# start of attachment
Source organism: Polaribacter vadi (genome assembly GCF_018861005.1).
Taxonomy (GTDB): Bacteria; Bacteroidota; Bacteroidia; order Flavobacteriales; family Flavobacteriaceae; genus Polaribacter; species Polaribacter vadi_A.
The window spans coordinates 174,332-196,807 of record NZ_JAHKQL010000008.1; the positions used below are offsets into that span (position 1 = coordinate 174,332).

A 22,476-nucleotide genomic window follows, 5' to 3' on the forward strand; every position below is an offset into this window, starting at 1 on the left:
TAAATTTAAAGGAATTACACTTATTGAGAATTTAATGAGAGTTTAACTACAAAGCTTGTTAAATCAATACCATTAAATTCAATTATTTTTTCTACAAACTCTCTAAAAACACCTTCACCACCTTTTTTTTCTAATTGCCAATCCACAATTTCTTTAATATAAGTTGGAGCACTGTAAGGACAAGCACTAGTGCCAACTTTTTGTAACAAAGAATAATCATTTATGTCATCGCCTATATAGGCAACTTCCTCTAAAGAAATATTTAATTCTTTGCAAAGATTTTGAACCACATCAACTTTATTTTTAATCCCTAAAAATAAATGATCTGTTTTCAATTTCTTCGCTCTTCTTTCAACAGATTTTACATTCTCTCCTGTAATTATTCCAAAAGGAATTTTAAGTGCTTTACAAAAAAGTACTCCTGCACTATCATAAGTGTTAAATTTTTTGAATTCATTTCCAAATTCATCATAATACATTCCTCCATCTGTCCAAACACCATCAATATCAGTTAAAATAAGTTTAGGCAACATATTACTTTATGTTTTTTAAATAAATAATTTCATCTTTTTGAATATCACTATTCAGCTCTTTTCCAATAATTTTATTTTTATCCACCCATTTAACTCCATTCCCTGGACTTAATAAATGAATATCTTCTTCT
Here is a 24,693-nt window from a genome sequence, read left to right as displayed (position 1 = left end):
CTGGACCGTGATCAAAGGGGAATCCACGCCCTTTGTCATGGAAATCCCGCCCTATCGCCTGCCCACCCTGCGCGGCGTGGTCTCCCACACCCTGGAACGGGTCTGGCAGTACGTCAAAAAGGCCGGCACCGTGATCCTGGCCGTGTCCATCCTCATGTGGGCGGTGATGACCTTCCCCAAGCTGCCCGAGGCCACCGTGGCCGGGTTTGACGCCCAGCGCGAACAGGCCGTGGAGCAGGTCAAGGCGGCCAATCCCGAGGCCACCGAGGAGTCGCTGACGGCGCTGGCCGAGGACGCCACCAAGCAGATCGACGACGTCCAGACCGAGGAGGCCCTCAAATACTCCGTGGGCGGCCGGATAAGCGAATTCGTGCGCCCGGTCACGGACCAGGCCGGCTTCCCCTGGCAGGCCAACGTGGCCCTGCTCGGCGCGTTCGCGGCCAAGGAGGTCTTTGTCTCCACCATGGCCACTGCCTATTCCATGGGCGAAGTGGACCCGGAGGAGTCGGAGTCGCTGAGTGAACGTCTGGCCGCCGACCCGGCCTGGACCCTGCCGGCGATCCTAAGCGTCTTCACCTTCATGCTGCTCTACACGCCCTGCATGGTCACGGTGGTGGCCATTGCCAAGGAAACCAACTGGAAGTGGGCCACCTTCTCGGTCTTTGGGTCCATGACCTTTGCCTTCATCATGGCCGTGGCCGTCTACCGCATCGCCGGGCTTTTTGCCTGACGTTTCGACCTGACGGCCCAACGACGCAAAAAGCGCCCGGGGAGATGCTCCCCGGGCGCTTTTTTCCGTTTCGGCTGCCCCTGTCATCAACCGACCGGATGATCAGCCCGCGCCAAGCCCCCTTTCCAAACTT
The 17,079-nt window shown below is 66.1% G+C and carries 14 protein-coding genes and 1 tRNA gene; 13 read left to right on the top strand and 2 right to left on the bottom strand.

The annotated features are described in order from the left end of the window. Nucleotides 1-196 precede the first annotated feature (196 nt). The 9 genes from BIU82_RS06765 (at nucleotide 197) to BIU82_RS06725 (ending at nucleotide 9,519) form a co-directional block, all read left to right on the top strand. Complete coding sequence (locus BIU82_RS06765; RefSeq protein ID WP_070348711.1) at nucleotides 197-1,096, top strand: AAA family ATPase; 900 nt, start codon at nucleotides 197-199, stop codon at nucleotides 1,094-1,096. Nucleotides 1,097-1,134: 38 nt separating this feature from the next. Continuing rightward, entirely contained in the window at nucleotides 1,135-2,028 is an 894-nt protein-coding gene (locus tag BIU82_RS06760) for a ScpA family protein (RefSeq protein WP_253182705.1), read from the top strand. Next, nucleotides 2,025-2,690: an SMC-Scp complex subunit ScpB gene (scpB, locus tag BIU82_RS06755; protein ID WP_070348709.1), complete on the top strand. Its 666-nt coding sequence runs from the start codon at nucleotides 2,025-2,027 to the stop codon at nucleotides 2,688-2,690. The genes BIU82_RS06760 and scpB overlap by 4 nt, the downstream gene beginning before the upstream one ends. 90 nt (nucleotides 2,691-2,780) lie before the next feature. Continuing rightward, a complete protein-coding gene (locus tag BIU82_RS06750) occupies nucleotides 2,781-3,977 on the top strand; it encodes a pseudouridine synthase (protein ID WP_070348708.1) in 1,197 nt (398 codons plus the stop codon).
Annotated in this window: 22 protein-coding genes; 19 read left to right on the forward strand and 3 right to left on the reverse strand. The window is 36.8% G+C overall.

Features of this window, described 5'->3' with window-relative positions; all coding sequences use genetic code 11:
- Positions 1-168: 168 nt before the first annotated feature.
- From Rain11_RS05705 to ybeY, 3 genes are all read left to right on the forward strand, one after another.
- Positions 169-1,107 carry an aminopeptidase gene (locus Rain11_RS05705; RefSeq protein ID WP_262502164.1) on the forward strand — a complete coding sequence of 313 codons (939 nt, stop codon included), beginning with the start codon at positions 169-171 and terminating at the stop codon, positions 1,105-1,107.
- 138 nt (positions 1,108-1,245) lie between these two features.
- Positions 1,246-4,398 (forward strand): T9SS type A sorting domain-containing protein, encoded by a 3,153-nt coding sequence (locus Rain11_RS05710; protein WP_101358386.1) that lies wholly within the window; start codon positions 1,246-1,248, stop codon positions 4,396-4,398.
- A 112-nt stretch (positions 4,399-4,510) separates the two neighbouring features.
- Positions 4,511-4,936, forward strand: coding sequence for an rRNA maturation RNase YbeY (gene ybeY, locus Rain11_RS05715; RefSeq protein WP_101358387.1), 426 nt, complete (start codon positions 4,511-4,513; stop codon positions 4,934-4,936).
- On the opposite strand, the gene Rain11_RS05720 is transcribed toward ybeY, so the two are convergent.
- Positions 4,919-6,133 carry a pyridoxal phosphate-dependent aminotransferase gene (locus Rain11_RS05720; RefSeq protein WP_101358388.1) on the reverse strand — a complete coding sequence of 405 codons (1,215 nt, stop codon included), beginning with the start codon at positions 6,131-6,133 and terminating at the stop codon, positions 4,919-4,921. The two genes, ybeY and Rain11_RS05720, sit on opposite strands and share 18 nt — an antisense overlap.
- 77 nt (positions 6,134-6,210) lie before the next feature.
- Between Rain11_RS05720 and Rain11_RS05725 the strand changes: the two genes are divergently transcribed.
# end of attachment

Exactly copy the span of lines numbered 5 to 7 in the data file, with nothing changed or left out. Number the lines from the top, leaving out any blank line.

TAAATTTAAAGGAATTACACTTATTGAGAATTTAATGAGAGTTTAACTACAAAGCTTGTTAAATCAATACCATTAAATTCAATTATTTTTTCTACAAACTCTCTAAAAACACCTTCACCACCTTTTTTTTCTAATTGCCAATCCACAATTTCTTTAATATAAGTTGGAGCACTGTAAGGACAAGCACTAGTGCCAACTTTTTGTAACAAAGAATAATCATTTATGTCATCGCCTATATAGGCAACTTCCTCTAAAGAAATATTTAATTCTTTGCAAAGATTTTGAACCACATCAACTTTATTTTTAATCCCTAAAAATAAATGATCTGTTTTCAATTTCTTCGCTCTTCTTTCAACAGATTTTACATTCTCTCCTGTAATTATTCCAAAAGGAATTTTAAGTGCTTTACAAAAAAGTACTCCTGCACTATCATAAGTGTTAAATTTTTTGAATTCATTTCCAAATTCATCATAATACATTCCTCCATCTGTCCAAACACCATCAATATCAGTTAAAATAAGTTTAGGCAACATATTACTTTATGTTTTTTAAATAAATAATTTCATCTTTTTGAATATCACTATTCAGCTCTTTTCCAATAATTTTATTTTTATCCACCCATTTAACTCCATTCCCTGGACTTAATAAATGAATATCTTCTTCT
Here is a 24,693-nt window from a genome sequence, read left to right as displayed (position 1 = left end):
CTGGACCGTGATCAAAGGGGAATCCACGCCCTTTGTCATGGAAATCCCGCCCTATCGCCTGCCCACCCTGCGCGGCGTGGTCTCCCACACCCTGGAACGGGTCTGGCAGTACGTCAAAAAGGCCGGCACCGTGATCCTGGCCGTGTCCATCCTCATGTGGGCGGTGATGACCTTCCCCAAGCTGCCCGAGGCCACCGTGGCCGGGTTTGACGCCCAGCGCGAACAGGCCGTGGAGCAGGTCAAGGCGGCCAATCCCGAGGCCACCGAGGAGTCGCTGACGGCGCTGGCCGAGGACGCCACCAAGCAGATCGACGACGTCCAGACCGAGGAGGCCCTCAAATACTCCGTGGGCGGCCGGATAAGCGAATTCGTGCGCCCGGTCACGGACCAGGCCGGCTTCCCCTGGCAGGCCAACGTGGCCCTGCTCGGCGCGTTCGCGGCCAAGGAGGTCTTTGTCTCCACCATGGCCACTGCCTATTCCATGGGCGAAGTGGACCCGGAGGAGTCGGAGTCGCTGAGTGAACGTCTGGCCGCCGACCCGGCCTGGACCCTGCCGGCGATCCTAAGCGTCTTCACCTTCATGCTGCTCTACACGCCCTGCATGGTCACGGTGGTGGCCATTGCCAAGGAAACCAACTGGAAGTGGGCCACCTTCTCGGTCTTTGGGTCCATGACCTTTGCCTTCATCATGGCCGTGGCCGTCTACCGCATCGCCGGGCTTTTTGCCTGACGTTTCGACCTGACGGCCCAACGACGCAAAAAGCGCCCGGGGAGATGCTCCCCGGGCGCTTTTTTCCGTTTCGGCTGCCCCTGTCATCAACCGACCGGATGATCAGCCCGCGCCAAGCCCCCTTTCCAAACTT